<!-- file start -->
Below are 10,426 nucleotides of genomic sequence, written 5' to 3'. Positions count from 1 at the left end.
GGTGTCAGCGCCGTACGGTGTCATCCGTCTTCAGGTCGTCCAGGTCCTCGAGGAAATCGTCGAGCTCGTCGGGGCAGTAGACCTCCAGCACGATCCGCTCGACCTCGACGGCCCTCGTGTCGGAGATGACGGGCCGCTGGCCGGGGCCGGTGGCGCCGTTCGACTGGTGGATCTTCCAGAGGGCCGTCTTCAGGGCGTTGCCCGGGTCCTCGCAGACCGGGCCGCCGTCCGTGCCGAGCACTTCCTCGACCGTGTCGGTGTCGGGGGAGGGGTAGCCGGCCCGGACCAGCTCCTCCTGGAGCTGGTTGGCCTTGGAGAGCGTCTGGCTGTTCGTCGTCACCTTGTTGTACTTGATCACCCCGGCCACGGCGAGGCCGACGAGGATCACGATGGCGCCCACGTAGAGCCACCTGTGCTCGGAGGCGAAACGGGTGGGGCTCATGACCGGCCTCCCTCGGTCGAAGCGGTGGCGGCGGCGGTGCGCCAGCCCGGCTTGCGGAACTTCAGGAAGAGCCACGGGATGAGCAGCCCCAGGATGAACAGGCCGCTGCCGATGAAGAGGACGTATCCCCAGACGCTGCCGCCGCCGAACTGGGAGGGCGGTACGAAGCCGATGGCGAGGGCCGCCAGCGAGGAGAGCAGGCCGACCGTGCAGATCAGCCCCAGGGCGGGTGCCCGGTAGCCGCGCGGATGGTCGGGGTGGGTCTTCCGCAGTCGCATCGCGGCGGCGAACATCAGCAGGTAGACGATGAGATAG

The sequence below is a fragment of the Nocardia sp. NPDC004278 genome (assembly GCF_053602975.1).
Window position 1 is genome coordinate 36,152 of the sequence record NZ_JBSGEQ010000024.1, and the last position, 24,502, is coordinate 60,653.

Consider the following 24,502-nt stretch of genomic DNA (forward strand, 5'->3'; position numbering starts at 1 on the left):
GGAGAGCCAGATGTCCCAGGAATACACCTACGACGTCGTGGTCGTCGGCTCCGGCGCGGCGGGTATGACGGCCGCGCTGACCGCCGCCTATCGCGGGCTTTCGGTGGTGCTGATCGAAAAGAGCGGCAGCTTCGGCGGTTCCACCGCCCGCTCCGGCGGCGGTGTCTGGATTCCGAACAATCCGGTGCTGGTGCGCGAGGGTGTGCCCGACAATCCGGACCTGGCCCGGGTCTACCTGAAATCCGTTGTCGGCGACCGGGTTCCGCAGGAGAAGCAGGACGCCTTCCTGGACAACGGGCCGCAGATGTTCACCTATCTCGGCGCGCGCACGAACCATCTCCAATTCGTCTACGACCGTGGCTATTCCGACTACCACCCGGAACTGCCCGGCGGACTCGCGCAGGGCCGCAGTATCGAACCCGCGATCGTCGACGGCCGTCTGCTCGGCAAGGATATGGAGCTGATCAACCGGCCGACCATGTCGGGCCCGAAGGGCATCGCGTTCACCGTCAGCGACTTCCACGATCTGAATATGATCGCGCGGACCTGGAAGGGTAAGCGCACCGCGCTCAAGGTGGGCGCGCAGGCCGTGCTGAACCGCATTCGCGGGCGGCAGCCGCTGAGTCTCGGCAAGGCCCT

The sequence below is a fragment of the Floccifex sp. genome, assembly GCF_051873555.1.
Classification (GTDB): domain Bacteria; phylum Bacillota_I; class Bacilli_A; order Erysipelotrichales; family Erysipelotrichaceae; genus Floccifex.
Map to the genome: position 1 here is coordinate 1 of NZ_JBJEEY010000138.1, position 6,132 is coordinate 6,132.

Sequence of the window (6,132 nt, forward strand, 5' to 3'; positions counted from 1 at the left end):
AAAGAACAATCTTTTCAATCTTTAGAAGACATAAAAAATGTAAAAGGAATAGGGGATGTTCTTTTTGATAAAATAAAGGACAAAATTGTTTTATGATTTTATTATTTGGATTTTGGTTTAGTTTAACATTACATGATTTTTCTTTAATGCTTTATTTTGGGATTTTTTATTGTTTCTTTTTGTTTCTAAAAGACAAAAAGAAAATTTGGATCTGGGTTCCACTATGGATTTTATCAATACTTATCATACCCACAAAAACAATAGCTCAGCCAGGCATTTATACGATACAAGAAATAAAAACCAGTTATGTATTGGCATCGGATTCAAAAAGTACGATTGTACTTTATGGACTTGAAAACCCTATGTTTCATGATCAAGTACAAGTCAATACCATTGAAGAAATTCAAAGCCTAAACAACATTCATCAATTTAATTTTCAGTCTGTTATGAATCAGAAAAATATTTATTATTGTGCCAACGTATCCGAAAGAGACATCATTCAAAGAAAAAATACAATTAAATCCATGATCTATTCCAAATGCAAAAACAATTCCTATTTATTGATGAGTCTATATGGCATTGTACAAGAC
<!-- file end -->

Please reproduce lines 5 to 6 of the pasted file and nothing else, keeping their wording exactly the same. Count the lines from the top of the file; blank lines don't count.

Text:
Consider the following 24,502-nt stretch of genomic DNA (forward strand, 5'->3'; position numbering starts at 1 on the left):
GGAGAGCCAGATGTCCCAGGAATACACCTACGACGTCGTGGTCGTCGGCTCCGGCGCGGCGGGTATGACGGCCGCGCTGACCGCCGCCTATCGCGGGCTTTCGGTGGTGCTGATCGAAAAGAGCGGCAGCTTCGGCGGTTCCACCGCCCGCTCCGGCGGCGGTGTCTGGATTCCGAACAATCCGGTGCTGGTGCGCGAGGGTGTGCCCGACAATCCGGACCTGGCCCGGGTCTACCTGAAATCCGTTGTCGGCGACCGGGTTCCGCAGGAGAAGCAGGACGCCTTCCTGGACAACGGGCCGCAGATGTTCACCTATCTCGGCGCGCGCACGAACCATCTCCAATTCGTCTACGACCGTGGCTATTCCGACTACCACCCGGAACTGCCCGGCGGACTCGCGCAGGGCCGCAGTATCGAACCCGCGATCGTCGACGGCCGTCTGCTCGGCAAGGATATGGAGCTGATCAACCGGCCGACCATGTCGGGCCCGAAGGGCATCGCGTTCACCGTCAGCGACTTCCACGATCTGAATATGATCGCGCGGACCTGGAAGGGTAAGCGCACCGCGCTCAAGGTGGGCGCGCAGGCCGTGCTGAACCGCATTCGCGGGCGGCAGCCGCTGAGTCTCGGCAAGGCCCT